This study examined the identity-laden processes of sexual communication for LGBTQ individuals in relationships. Specifically, this study analyzed open-ended descriptions of sexual communication comfort as well as the relationship between sexual self-disclosure, sexual satisfaction, relationship satisfaction, and sexual communication satisfaction. Findings suggest that there was a moderate, positive relationship between sexual self-disclosure and sexual satisfaction, sexual self-disclosure and relationship satisfaction, and sexual satisfaction and relationship satisfaction. There was a strong, positive relationship between sexual self-disclosure and sexual communication satisfaction, and sexual communication satisfaction and sexual satisfaction. Sexual communication comfort themes included comfort as relational, friends first, sex drive, social networks, gender identities, and vulnerability. These findings support and extend previous research on sexual self-disclosure and relational outcomes and introduce descriptions of sexual communication comfort to highlight the risky and necessary nature of sexual communication.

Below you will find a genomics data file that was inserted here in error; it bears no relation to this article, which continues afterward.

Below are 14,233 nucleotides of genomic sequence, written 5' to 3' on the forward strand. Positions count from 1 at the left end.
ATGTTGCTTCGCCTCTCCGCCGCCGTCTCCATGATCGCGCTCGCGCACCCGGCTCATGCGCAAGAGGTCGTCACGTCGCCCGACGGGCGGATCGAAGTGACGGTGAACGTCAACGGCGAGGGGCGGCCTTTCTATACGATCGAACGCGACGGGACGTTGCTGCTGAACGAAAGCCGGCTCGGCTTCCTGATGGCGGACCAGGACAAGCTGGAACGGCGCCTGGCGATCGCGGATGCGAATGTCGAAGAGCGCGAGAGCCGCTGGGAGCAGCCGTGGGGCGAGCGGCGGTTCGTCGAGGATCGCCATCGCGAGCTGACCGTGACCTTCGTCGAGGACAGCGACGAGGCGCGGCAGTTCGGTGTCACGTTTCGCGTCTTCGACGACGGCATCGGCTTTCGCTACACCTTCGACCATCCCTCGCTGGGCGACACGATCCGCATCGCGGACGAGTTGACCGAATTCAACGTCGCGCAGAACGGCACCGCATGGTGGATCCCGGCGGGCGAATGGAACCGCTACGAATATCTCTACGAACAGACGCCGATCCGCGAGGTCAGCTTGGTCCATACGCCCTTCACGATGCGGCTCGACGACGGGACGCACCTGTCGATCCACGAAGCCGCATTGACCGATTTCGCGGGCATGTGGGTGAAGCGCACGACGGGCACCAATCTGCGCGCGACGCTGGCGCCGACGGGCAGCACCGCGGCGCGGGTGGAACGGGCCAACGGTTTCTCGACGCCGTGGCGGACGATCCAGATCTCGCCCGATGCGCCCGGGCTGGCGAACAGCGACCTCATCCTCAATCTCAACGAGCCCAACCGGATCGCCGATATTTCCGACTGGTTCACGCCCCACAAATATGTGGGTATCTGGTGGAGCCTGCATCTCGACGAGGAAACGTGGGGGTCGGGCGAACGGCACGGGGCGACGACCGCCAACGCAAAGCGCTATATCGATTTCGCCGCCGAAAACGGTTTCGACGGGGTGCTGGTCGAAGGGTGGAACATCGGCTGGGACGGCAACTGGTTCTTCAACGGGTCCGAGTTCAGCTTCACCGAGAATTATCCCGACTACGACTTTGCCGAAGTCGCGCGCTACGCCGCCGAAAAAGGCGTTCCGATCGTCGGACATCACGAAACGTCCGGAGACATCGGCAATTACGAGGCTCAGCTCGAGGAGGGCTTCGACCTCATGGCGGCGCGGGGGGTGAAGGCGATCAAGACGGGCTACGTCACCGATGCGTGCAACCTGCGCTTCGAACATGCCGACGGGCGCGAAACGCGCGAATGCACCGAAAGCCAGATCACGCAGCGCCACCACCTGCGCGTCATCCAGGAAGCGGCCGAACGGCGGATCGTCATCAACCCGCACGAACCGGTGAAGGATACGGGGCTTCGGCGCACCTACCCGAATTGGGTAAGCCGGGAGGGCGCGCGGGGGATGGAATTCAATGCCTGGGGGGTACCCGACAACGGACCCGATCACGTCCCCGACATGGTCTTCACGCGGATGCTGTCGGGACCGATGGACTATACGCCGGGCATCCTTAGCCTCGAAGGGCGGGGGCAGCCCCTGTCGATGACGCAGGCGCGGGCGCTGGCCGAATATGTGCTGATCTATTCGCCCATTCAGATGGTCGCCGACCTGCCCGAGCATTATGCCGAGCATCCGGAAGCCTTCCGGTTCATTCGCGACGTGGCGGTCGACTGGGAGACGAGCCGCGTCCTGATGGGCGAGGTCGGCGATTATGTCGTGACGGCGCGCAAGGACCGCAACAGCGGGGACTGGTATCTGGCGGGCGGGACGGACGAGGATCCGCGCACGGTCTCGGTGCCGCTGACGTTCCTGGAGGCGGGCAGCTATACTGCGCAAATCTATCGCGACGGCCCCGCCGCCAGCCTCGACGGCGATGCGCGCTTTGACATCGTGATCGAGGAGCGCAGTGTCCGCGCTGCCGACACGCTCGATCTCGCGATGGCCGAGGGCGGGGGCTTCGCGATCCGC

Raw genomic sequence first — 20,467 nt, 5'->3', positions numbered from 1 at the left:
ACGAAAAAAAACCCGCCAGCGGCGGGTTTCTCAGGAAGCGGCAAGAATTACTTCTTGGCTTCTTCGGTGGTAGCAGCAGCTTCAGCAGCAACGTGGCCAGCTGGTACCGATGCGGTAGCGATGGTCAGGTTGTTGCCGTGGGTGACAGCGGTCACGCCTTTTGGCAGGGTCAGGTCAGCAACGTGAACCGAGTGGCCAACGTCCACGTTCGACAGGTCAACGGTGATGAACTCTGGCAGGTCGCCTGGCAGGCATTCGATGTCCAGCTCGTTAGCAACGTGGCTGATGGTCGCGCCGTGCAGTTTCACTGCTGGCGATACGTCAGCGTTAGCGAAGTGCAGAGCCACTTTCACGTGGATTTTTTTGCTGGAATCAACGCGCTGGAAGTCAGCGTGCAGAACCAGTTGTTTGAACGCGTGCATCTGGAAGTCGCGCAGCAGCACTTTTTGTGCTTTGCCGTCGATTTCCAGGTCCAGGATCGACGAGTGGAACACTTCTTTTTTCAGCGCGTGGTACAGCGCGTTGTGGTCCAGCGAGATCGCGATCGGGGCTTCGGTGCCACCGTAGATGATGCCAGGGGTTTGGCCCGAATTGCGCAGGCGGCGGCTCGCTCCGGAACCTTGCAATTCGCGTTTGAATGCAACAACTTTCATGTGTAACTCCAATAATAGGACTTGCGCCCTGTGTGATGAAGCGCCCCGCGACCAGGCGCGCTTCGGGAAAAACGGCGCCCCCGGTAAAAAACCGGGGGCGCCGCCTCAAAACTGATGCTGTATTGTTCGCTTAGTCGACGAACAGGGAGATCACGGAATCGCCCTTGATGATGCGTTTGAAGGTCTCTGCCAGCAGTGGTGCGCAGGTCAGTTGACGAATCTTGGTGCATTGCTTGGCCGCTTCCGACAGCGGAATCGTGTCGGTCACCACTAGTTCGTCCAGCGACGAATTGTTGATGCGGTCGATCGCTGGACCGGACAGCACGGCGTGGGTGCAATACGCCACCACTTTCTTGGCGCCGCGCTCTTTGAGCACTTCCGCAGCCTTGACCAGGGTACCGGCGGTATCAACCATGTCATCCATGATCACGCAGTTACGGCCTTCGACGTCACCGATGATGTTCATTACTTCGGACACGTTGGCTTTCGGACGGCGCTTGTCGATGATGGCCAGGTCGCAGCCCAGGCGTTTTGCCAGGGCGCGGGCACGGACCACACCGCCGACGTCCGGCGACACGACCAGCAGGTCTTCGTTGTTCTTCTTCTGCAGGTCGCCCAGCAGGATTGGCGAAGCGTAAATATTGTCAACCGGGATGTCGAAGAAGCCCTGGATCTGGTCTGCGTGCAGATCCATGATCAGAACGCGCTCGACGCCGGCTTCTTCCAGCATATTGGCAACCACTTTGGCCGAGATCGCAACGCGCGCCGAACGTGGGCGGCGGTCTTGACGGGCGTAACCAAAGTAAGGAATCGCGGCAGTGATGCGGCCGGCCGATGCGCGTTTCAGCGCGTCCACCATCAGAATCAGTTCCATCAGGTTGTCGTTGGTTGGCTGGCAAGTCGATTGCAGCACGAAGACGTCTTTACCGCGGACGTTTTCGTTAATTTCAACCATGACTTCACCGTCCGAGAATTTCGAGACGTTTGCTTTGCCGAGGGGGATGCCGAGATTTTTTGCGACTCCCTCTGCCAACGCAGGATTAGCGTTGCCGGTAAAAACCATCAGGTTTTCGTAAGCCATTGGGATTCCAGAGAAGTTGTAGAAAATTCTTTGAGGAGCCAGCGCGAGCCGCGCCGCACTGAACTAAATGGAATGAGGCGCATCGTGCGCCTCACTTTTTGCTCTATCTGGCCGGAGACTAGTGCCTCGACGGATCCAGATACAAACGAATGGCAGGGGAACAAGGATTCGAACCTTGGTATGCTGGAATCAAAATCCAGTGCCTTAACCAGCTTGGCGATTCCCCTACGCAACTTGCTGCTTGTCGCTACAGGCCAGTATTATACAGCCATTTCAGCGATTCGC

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All participants in this study were anonymous. Many participants have gender identities that do not align with their assigned sex or gender presentation, so we choose not to assign them a gendered descriptor—a pseudonym, without knowing those preferences.
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Conflict of interest
The authors declare they have no conflicts of interest.
All procedures performed in studies involving human participants were in accordance with the ethical standards of the institutional research committee (Emerson College IRB Committee – Reference # 14-005-E-S-10/14) and with the 1964 Helsinki Declaration and its later amendments or comparable ethical standards.
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Rubinsky, V., Hosek, A. “We Have to Get over It”: Navigating Sex Talk Through the Lens of Sexual Communication Comfort and Sexual Self-disclosure in LGBTQ Intimate Partnerships. Sexuality & Culture 24, 613–629 (2020). https://doi.org/10.1007/s12119-019-09652-0
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